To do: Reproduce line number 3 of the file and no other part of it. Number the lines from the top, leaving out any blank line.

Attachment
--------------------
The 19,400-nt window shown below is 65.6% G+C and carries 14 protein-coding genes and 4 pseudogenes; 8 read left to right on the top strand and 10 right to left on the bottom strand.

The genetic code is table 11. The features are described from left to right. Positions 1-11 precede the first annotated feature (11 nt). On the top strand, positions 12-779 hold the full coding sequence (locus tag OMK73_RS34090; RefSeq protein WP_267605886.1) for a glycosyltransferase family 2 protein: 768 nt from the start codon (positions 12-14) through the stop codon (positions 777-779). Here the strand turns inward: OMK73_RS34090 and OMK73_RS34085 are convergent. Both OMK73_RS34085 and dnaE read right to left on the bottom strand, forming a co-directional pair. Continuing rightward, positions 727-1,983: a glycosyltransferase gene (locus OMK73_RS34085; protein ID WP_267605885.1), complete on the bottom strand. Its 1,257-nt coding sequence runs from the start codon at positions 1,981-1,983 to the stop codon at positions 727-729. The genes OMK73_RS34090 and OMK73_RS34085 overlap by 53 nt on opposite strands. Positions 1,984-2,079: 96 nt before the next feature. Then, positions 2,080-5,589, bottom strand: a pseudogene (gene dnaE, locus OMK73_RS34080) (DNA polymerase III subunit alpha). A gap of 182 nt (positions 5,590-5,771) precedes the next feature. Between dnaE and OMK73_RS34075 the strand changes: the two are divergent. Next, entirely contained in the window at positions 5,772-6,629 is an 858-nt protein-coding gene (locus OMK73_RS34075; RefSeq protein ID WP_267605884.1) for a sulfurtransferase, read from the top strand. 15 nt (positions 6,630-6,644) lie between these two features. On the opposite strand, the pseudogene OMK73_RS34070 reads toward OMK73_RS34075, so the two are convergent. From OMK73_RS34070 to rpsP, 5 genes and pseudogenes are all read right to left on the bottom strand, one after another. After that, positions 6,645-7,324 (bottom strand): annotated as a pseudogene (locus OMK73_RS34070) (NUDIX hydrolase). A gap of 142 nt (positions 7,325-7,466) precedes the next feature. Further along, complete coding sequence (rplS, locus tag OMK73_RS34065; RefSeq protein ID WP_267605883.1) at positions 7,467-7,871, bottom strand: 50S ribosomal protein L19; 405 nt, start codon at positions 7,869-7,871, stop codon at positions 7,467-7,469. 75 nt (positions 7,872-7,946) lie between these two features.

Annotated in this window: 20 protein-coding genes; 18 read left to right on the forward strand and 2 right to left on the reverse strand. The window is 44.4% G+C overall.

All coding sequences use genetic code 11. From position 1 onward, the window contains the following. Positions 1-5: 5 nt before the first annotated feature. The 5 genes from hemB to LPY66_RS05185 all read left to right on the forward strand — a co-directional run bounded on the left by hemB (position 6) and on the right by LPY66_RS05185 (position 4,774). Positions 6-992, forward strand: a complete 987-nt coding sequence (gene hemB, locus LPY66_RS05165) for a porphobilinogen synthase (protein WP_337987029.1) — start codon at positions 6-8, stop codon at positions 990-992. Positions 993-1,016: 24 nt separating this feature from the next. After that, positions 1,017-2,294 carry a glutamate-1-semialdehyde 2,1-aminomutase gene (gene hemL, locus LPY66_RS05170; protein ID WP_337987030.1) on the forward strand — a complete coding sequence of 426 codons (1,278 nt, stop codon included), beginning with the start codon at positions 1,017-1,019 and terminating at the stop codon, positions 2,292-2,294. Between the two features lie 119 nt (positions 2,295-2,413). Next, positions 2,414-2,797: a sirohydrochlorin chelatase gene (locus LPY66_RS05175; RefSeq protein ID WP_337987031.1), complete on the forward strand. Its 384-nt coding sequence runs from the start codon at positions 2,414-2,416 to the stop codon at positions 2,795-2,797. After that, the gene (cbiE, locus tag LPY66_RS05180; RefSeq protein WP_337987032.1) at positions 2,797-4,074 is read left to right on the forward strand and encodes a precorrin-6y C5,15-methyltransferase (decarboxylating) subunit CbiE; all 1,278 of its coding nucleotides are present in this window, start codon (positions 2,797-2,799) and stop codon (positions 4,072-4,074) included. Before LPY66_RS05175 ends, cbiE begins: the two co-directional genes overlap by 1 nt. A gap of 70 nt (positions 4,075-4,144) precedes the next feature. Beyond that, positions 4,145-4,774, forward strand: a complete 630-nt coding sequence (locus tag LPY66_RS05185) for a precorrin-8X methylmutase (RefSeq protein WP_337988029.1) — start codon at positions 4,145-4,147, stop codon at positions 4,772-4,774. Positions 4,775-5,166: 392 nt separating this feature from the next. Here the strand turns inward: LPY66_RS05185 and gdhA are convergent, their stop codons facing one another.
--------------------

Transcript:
Annotated in this window: 20 protein-coding genes; 18 read left to right on the forward strand and 2 right to left on the reverse strand. The window is 44.4% G+C overall.